Update: A&E caves on Duck Dynasty

I guess people are allowed to criticize gay sex after all:

Phil Robertson, the patriarch of A&E’s Duck Dynasty clan who was suspended from his hit reality series on Dec. 18 following some incendiary comments about gay people, won’t be put on hiatus after all. [Read more...]

You are not allowed to disapprove of gay sex

Duck Dynasty patriarch Phil Robertson was not accused of mistreating gay people, nor of interfering with their freedom to have sex as they please, nor did he say anything against gay marriage.  He said that the physiology of gay sex is “illogical” and quoted 1 Corinthians.  For that he lost his job.

Those who disapprove of gay sex need to realize that if they say anything about it, any aspirations they may have to public office are probably doomed and they may even lose their livelihoods.

This has to be one of the biggest moral and cultural turnarounds in history.  Just a few years ago,  homosexuals were closeted, lest they risk their jobs and reputation.  Now, evidently, Christians and others who hold traditional moral beliefs are going to have to hide them in the closet.

Some will say, turn around is fair play.  But just switching who is mistreated does not further the cause of tolerance and freedom. [Read more...]

Corporate assaults on freedom

When we think of freedom of speech, freedom of religion, and other civil liberties, we usually think of the way the government has violated or could potentially violate them.  The Bill of Rights limits what the government can do and thus is an important safe guard of its citizens’ freedom.  And yet, the government is not the only institution that can quench civil liberties, as we see in the Duck Dynasty controversy.  Phil Robertson’s freedom of speech and his freedom of religion were punished not by the government but by the Arts & Entertainment Network, along with the corporations that sponsor his show.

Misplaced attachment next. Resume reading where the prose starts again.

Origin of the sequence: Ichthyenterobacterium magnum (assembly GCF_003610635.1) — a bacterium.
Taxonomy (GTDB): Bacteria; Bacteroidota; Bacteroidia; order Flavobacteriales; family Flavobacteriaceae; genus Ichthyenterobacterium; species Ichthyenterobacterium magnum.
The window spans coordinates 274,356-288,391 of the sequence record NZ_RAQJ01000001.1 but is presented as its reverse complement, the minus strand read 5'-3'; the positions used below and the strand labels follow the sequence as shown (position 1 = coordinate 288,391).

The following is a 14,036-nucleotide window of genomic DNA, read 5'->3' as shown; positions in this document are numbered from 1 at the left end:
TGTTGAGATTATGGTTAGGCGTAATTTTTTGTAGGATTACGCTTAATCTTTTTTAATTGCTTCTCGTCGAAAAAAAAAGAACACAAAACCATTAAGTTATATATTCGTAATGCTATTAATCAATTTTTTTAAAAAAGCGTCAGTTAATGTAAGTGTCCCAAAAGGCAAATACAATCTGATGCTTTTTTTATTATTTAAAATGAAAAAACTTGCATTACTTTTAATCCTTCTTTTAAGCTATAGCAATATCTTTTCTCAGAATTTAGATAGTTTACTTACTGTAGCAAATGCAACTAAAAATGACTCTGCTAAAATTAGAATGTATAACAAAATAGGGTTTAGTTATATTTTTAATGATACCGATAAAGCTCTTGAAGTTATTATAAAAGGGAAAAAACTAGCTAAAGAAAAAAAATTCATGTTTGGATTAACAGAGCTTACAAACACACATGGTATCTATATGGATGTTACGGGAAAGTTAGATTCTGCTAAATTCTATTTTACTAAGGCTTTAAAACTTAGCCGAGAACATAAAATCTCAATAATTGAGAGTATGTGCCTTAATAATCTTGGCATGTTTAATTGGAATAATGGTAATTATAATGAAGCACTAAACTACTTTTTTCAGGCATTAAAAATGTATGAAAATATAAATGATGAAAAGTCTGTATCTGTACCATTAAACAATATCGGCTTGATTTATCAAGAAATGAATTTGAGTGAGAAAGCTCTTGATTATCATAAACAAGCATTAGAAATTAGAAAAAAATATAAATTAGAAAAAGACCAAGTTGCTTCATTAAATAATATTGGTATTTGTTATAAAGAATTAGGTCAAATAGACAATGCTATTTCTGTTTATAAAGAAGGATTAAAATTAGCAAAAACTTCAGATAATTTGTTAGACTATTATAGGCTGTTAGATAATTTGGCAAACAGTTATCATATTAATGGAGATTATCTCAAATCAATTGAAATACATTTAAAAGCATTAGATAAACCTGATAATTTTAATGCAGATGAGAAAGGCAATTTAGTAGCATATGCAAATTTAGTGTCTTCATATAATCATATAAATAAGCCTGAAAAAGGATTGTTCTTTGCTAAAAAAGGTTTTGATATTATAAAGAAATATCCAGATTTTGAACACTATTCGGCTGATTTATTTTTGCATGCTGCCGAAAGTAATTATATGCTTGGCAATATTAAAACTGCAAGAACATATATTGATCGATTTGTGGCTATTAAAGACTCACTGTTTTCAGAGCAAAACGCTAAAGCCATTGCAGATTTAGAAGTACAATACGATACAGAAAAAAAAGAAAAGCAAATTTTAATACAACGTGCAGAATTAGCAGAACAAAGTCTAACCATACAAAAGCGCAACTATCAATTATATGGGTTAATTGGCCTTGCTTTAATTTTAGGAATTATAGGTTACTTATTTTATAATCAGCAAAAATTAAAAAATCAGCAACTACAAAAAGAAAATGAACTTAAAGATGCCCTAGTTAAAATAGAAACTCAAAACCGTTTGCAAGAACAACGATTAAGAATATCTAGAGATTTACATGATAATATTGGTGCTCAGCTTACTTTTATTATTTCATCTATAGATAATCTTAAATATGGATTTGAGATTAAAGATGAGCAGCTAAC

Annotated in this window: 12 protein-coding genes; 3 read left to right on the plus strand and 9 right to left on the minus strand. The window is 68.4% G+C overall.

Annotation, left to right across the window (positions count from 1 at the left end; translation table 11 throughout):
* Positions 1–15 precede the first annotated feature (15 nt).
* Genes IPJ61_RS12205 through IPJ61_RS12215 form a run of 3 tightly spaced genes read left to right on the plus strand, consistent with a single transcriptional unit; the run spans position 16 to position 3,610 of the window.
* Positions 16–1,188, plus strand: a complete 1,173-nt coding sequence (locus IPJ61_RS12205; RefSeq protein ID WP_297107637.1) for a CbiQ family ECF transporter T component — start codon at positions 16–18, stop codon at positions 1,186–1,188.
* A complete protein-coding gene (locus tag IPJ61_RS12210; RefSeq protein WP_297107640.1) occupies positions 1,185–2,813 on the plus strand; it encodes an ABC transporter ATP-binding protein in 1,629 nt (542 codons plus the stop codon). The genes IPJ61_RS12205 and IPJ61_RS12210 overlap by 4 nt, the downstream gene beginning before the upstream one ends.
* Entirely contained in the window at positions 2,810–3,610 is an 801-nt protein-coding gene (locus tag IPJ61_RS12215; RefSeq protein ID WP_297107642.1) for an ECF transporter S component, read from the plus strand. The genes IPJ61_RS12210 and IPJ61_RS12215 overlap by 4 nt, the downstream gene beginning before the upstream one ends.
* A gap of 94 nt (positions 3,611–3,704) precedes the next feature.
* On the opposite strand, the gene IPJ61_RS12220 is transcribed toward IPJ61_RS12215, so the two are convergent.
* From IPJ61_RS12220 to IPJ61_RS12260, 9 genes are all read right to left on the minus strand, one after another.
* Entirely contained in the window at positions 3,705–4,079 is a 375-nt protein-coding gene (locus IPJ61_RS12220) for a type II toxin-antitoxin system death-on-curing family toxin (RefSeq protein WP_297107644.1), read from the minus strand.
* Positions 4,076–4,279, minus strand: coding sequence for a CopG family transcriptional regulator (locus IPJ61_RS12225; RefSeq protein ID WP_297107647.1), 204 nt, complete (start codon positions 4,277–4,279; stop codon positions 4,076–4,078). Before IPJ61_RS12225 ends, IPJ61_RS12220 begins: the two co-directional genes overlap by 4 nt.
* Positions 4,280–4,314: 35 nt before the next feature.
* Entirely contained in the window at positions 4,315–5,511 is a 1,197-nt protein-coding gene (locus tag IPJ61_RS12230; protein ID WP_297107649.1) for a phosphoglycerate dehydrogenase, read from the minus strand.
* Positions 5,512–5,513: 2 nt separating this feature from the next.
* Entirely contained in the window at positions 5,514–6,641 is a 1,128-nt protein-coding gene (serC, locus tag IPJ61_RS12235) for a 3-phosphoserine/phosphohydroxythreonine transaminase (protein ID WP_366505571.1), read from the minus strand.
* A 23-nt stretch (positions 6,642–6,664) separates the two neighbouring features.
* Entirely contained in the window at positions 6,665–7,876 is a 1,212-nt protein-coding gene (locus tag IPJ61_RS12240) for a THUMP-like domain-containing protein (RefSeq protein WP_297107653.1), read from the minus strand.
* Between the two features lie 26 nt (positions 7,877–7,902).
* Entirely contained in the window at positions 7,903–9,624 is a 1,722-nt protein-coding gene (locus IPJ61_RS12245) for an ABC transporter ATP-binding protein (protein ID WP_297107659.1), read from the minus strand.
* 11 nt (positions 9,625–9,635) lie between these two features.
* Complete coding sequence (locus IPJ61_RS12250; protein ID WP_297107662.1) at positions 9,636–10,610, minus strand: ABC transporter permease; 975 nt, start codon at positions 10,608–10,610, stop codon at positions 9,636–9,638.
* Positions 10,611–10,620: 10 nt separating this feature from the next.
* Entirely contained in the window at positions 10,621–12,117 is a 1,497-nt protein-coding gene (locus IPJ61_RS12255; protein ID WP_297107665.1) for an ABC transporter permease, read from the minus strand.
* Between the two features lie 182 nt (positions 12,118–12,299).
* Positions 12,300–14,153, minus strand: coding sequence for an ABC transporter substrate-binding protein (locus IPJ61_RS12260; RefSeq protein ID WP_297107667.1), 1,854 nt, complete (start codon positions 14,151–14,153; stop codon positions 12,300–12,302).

Corporations are not restricted by the Bill of Rights.   Nor is the more generalized “social pressure” that comes from cultural disapproval. But individuals who are silenced by corporations–which in some ways have more power than the government–are not free.  Individuals whose religion is persecuted by the society–whether from mobs or cultural sanctions–are not free. [Read more...]


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